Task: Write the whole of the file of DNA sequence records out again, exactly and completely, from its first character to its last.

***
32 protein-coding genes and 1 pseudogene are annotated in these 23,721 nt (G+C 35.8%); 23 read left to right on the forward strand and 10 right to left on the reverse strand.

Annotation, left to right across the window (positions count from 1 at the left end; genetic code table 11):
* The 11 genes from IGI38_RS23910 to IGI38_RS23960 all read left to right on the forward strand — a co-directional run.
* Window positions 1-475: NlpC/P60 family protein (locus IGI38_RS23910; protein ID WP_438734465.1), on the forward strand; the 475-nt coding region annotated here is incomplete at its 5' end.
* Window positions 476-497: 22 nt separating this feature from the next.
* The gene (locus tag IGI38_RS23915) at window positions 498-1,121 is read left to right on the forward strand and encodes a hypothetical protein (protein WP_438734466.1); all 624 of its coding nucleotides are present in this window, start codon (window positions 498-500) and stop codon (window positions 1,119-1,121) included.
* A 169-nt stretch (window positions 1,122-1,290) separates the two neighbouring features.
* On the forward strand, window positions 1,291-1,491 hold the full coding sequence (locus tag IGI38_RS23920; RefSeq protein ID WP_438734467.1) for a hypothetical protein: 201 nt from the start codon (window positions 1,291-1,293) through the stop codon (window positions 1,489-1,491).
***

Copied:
32 protein-coding genes and 1 pseudogene are annotated in these 23,721 nt (G+C 35.8%); 23 read left to right on the forward strand and 10 right to left on the reverse strand.

Annotation, left to right across the window (positions count from 1 at the left end; genetic code table 11):
* The 11 genes from IGI38_RS23910 to IGI38_RS23960 all read left to right on the forward strand — a co-directional run.
* Window positions 1-475: NlpC/P60 family protein (locus IGI38_RS23910; protein ID WP_438734465.1), on the forward strand; the 475-nt coding region annotated here is incomplete at its 5' end.
* Window positions 476-497: 22 nt separating this feature from the next.
* The gene (locus tag IGI38_RS23915) at window positions 498-1,121 is read left to right on the forward strand and encodes a hypothetical protein (protein WP_438734466.1); all 624 of its coding nucleotides are present in this window, start codon (window positions 498-500) and stop codon (window positions 1,119-1,121) included.
* A 169-nt stretch (window positions 1,122-1,290) separates the two neighbouring features.
* On the forward strand, window positions 1,291-1,491 hold the full coding sequence (locus tag IGI38_RS23920; RefSeq protein ID WP_438734467.1) for a hypothetical protein: 201 nt from the start codon (window positions 1,291-1,293) through the stop codon (window positions 1,489-1,491).